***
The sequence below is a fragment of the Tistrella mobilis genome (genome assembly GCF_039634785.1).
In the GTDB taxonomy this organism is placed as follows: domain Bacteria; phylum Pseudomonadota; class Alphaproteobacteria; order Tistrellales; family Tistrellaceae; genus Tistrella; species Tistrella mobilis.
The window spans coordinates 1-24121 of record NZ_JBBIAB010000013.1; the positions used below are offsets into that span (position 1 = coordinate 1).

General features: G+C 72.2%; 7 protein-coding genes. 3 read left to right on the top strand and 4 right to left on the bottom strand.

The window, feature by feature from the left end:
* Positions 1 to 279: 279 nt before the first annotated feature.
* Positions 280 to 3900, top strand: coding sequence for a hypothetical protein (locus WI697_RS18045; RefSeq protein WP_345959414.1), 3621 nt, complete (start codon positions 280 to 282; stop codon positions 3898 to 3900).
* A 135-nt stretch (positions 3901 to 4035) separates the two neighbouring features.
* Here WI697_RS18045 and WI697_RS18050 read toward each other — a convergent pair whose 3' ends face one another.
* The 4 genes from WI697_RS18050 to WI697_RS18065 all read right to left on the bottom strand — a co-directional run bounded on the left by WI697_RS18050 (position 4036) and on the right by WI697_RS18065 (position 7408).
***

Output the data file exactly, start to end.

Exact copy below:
The sequence below is a fragment of the Tistrella mobilis genome (genome assembly GCF_039634785.1).
In the GTDB taxonomy this organism is placed as follows: domain Bacteria; phylum Pseudomonadota; class Alphaproteobacteria; order Tistrellales; family Tistrellaceae; genus Tistrella; species Tistrella mobilis.
The window spans coordinates 1-24121 of record NZ_JBBIAB010000013.1; the positions used below are offsets into that span (position 1 = coordinate 1).

General features: G+C 72.2%; 7 protein-coding genes. 3 read left to right on the top strand and 4 right to left on the bottom strand.

The window, feature by feature from the left end:
* Positions 1 to 279: 279 nt before the first annotated feature.
* Positions 280 to 3900, top strand: coding sequence for a hypothetical protein (locus WI697_RS18045; RefSeq protein WP_345959414.1), 3621 nt, complete (start codon positions 280 to 282; stop codon positions 3898 to 3900).
* A 135-nt stretch (positions 3901 to 4035) separates the two neighbouring features.
* Here WI697_RS18045 and WI697_RS18050 read toward each other — a convergent pair whose 3' ends face one another.
* The 4 genes from WI697_RS18050 to WI697_RS18065 all read right to left on the bottom strand — a co-directional run bounded on the left by WI697_RS18050 (position 4036) and on the right by WI697_RS18065 (position 7408).